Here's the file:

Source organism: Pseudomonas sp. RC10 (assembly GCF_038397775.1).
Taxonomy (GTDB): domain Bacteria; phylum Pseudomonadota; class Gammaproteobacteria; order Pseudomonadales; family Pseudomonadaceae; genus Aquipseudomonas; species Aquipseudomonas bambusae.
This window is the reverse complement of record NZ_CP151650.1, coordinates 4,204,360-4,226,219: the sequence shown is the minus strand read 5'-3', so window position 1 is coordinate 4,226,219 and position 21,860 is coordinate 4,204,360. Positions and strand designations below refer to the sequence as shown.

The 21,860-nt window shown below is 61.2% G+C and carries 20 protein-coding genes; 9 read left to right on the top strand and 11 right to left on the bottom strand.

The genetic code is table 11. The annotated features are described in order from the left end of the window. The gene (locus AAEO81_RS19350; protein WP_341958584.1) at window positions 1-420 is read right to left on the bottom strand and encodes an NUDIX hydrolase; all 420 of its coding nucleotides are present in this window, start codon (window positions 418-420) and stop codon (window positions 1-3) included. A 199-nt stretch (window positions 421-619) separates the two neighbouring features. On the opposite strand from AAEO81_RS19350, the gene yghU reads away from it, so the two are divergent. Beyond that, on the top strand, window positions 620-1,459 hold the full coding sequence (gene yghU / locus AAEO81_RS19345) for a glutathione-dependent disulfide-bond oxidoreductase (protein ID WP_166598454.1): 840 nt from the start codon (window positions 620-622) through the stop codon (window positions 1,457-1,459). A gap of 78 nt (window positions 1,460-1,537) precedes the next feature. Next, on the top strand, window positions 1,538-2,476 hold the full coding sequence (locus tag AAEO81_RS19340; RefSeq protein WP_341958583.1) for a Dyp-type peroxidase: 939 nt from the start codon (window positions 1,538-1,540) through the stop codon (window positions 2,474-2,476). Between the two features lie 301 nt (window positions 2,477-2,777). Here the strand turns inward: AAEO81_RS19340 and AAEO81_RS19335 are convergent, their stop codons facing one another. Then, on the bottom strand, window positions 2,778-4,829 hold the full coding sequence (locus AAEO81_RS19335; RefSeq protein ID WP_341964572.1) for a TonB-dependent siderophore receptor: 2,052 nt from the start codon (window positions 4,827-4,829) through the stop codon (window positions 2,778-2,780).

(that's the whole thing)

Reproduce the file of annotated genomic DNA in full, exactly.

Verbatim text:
Source organism: Pseudomonas sp. RC10 (assembly GCF_038397775.1).
Taxonomy (GTDB): domain Bacteria; phylum Pseudomonadota; class Gammaproteobacteria; order Pseudomonadales; family Pseudomonadaceae; genus Aquipseudomonas; species Aquipseudomonas bambusae.
This window is the reverse complement of record NZ_CP151650.1, coordinates 4,204,360-4,226,219: the sequence shown is the minus strand read 5'-3', so window position 1 is coordinate 4,226,219 and position 21,860 is coordinate 4,204,360. Positions and strand designations below refer to the sequence as shown.

The 21,860-nt window shown below is 61.2% G+C and carries 20 protein-coding genes; 9 read left to right on the top strand and 11 right to left on the bottom strand.

The genetic code is table 11. The annotated features are described in order from the left end of the window. The gene (locus AAEO81_RS19350; protein WP_341958584.1) at window positions 1-420 is read right to left on the bottom strand and encodes an NUDIX hydrolase; all 420 of its coding nucleotides are present in this window, start codon (window positions 418-420) and stop codon (window positions 1-3) included. A 199-nt stretch (window positions 421-619) separates the two neighbouring features. On the opposite strand from AAEO81_RS19350, the gene yghU reads away from it, so the two are divergent. Beyond that, on the top strand, window positions 620-1,459 hold the full coding sequence (gene yghU / locus AAEO81_RS19345) for a glutathione-dependent disulfide-bond oxidoreductase (protein ID WP_166598454.1): 840 nt from the start codon (window positions 620-622) through the stop codon (window positions 1,457-1,459). A gap of 78 nt (window positions 1,460-1,537) precedes the next feature. Next, on the top strand, window positions 1,538-2,476 hold the full coding sequence (locus tag AAEO81_RS19340; RefSeq protein WP_341958583.1) for a Dyp-type peroxidase: 939 nt from the start codon (window positions 1,538-1,540) through the stop codon (window positions 2,474-2,476). Between the two features lie 301 nt (window positions 2,477-2,777). Here the strand turns inward: AAEO81_RS19340 and AAEO81_RS19335 are convergent, their stop codons facing one another. Then, on the bottom strand, window positions 2,778-4,829 hold the full coding sequence (locus AAEO81_RS19335; RefSeq protein ID WP_341964572.1) for a TonB-dependent siderophore receptor: 2,052 nt from the start codon (window positions 4,827-4,829) through the stop codon (window positions 2,778-2,780).